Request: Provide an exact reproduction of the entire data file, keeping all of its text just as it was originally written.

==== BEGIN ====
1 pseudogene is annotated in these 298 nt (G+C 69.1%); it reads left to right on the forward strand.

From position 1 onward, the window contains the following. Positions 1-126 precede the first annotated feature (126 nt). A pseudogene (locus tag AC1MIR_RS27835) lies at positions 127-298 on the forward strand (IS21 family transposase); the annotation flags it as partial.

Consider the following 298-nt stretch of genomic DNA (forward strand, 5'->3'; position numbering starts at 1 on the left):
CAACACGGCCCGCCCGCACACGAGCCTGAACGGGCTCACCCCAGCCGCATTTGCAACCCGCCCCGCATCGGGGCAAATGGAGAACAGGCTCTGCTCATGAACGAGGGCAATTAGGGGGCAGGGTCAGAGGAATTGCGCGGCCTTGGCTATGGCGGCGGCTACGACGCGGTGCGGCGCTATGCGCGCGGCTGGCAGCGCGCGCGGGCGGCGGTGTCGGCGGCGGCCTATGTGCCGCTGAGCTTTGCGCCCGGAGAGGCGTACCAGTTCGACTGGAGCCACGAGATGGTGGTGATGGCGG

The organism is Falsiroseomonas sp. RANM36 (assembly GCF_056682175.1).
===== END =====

1 pseudogene is annotated in these 298 nt (G+C 69.1%); it reads left to right on the forward strand.

From position 1 onward, the window contains the following. Positions 1-126 precede the first annotated feature (126 nt). A pseudogene (locus tag AC1MIR_RS27835) lies at positions 127-298 on the forward strand (IS21 family transposase); the annotation flags it as partial.

Consider the following 298-nt stretch of genomic DNA (forward strand, 5'->3'; position numbering starts at 1 on the left):
CAACACGGCCCGCCCGCACACGAGCCTGAACGGGCTCACCCCAGCCGCATTTGCAACCCGCCCCGCATCGGGGCAAATGGAGAACAGGCTCTGCTCATGAACGAGGGCAATTAGGGGGCAGGGTCAGAGGAATTGCGCGGCCTTGGCTATGGCGGCGGCTACGACGCGGTGCGGCGCTATGCGCGCGGCTGGCAGCGCGCGCGGGCGGCGGTGTCGGCGGCGGCCTATGTGCCGCTGAGCTTTGCGCCCGGAGAGGCGTACCAGTTCGACTGGAGCCACGAGATGGTGGTGATGGCGG

The organism is Falsiroseomonas sp. RANM36 (assembly GCF_056682175.1).